yielded, in effect, to the agreement of the parties. No one can question the soundness and wisdom of the doctrine that the pretrial stage is completed after a party had been ordered non-suited or declared as in default, as the case may be, and that an
order lifting it does not revert the action to its pre-trial stage, or authorize, much less, a second pre-trial. However, neither the
Rules nor the doctrine bars the parties from agreeing, after such lifting, to hold a pre-trial and to effectively accomplish its
objectives which could not have been done at the first pre-trial because of the absence of the plaintiff, resulting in his non-suit, or
the absence of the defendant, resulting in his being declared as in default.
SC ruled also that if IFCs counsel neglected his duties, appropriate action under the Code of Professional Responsibility
may be taken against him.
--------------*Applicable provisions of Rules of Court
Rule 18
Section 4. Appearance of parties. It shall be the duty of the parties and their counsel to appear at the pre-trial. The nonappearance of a party may be excused only if a valid cause is shown therefor or if a representative shall appear in his behalf fully
authorized in writing to enter into an amicable settlement, to submit to alternative modes of dispute resolution, and to enter into
stipulations or admissions of facts and of documents. (n)
Section 5. Effect of failure to appear. The failure of the plaintiff to appear when so required pursuant to the next preceding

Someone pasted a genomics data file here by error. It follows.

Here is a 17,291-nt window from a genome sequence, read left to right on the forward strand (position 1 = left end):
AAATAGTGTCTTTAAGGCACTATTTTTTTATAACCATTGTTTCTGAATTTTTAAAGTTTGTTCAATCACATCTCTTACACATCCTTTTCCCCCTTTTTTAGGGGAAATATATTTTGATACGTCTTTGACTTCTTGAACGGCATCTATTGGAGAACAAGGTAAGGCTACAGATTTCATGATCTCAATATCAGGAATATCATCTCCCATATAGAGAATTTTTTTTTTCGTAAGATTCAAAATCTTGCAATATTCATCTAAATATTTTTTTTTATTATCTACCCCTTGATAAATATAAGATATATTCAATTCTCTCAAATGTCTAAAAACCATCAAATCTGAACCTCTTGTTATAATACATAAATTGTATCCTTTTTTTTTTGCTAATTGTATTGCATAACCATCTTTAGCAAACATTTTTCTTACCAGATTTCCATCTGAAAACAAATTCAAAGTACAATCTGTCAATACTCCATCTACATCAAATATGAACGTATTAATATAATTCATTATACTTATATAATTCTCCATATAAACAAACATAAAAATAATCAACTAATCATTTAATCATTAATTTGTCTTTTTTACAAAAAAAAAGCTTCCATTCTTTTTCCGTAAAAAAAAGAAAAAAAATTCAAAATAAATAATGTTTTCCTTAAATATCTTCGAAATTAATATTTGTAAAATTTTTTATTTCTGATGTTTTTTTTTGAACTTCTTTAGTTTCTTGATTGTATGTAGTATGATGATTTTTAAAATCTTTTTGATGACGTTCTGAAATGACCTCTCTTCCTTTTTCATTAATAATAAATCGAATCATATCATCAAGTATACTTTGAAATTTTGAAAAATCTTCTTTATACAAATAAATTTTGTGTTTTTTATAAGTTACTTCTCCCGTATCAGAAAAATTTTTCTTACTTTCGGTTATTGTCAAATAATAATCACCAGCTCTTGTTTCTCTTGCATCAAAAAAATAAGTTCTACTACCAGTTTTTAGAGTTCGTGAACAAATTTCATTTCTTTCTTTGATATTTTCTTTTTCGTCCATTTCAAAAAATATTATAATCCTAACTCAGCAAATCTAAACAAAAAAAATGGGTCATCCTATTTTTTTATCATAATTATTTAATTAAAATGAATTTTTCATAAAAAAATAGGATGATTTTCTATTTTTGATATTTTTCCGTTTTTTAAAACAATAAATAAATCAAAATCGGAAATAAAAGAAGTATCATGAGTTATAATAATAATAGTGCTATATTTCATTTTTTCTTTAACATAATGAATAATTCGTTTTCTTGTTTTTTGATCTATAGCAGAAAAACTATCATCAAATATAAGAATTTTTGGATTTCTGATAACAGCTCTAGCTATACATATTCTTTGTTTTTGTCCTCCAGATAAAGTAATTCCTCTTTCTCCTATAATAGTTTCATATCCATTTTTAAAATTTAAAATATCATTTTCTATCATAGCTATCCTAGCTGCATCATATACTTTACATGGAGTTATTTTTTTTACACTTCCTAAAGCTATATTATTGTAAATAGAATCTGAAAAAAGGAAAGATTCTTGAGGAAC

section shall be cause for dismissal of the action. The dismissal shall be with prejudice, unless other-wise ordered by the court. A
similar failure on the part of the defendant shall be cause to allow the plaintiff to present his evidence ex parte and the court to
render judgment on the basis thereof. (2a, R20)
-----------Other doctrines:
> there is nothing in the Rules that empowers or authorizes the court to call a second pre-trial hearing after it has called a first
pre-trial duly attended by the parties, and lacking such authority, the court perforce lacks authority to declare a failure to
prosecute on the part of the plaintiff for failing to attend such second pre-trial; it also lacks the authority to declare the defendant
as in default by reason of the latters failure to be present at the said second pre-trial.
>Both client and counsel must appear at the pre-trial. This is mandatory. Failure of the client to appear is a ground for dismissal.
>Lifting of the order of default did not revert the action to the pre-trial stage or authorize much less render mandatory a second
pre-trial